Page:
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And Brian McKay has had enough.
''I just can't understand their mentality.''
He is referring to the motorists who see an oncoming train - often less than 100m away - and then make the decision to drive across a level crossing.
The chairman of the Otago branch of the Rail and Maritime Transport Union said ''people see the train and they have to hurry up, because they think the train is going to delay their journey for some exorbitant amount of time''.
At a maximum speed of 80kmh, a goods train could take 500m-800m to stop, he said.
''We come up to a crossing and we blow the whistle; if the crossing has bells they are sounding, but the onus is solely on the motorist.
''We don't have any control over it.''
Of the 18 Dunedin-based drivers operating between Timaru and Invercargill, only two had not been involved in an accident and, unfortunately for them, it was only a matter of time, he warned.
It was difficult to categorise offending motorists but noted it was ''across the board''.
And his message to those motorists?
''Just be patient and wait. We are not going to be on the crossing for long.''
Mr McKay said the drivers were often first on the scene and had been involved in five serious crashes - three involving vehicles, and two fatalities involving pedestrians.
''There is very little first aid that needs to be done if you are hit by a train.''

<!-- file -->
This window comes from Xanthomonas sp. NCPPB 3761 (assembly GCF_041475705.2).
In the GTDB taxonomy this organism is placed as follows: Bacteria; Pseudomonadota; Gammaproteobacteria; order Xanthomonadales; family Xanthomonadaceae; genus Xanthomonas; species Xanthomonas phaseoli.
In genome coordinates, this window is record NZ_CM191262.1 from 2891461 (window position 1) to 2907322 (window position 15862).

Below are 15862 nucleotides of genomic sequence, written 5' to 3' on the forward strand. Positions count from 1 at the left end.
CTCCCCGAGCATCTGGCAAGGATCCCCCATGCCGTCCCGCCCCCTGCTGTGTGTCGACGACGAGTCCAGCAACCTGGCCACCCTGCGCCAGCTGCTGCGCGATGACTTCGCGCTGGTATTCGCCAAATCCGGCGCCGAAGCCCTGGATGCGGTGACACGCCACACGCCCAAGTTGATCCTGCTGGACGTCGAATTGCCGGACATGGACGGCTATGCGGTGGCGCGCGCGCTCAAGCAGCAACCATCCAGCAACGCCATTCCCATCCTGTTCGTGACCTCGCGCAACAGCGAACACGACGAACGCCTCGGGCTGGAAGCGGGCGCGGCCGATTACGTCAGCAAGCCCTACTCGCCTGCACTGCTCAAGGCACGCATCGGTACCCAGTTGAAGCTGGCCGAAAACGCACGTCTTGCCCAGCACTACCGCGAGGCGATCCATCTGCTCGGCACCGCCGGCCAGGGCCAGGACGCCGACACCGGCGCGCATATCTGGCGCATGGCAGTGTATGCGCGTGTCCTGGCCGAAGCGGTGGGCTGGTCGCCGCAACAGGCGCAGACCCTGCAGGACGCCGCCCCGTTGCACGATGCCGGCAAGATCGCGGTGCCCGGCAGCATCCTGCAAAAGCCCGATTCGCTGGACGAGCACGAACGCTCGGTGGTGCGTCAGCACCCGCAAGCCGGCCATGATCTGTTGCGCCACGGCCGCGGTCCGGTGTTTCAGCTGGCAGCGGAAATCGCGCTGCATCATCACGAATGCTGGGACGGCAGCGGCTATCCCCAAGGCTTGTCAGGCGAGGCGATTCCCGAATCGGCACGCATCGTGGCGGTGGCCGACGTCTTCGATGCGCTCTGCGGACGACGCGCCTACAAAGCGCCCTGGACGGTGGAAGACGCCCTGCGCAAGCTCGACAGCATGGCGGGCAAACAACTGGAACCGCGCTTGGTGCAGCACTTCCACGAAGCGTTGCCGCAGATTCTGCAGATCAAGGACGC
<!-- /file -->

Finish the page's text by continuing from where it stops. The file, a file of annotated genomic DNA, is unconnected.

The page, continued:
When asked how many of those crashes could have been prevented, he replied ''All of them''.
Each accident resulted in a driver given a mandatory stand-down, with counselling also provided, which ''helped rationalise the fact you are in situations that are beyond our control''.
TrackSAFE Foundation manager Megan Drayton said near misses were extremely traumatic for train drivers and ''some of them say that they can be one of the hardest parts of driving trains''.
A current survey asks more than 900 locomotive engineers throughout the country what they think is the worst level crossing in their area.
Taieri Gorge Railway locomotive engineer Kevin Phillips said the worst crossing for him was Factory Rd in Mosgiel.
''It is really bad.''
Mr Phillips, who had driven locomotives since 1978 and during that time had been involved in nine serious crashes of which six were fatal, said he had experienced more near misses in Dunedin than during his time in Auckland.
Senior Sergeant Steve Larking, Acting Southern district road policing manager, said police did receive complaints from train drivers about motorists entering through rail level crossings when lights, bells and barriers were operating.
''This is a real risk and a concern for train drivers. Police follow up on these complaints and take action where possible.''
The penalty for entering on to a rail level crossing when the bells, lights or barriers were operating is a $150 fine.
''We always remind motorists to take extreme care before entering and driving over a railway level crossing.''
Advice to motorists
• TrackSAFE urges motorists to obey level crossing alarms and never to enter a crossing if they can see a train approaching, but be patient and wait for it to pass.
• Trains travel faster than people think and research has shown we cannot accurately judge the speed of an approaching train.
• In 2013 KiwiRail recorded 107 near collisions nationwide with vehicles at level crossings; 43% of these occurred at crossings with flashing lights and bells operating and 40% at crossings with half arm barriers operating.
• The remaining 16% of near collisions occurred at crossings with either a give way or stop sign.
• Since the beginning of 2009, there have been 260 near misses with vehicles and trains in the South Island.
• From Lyttelton south there have been 146 near collisions since the beginning of 2009.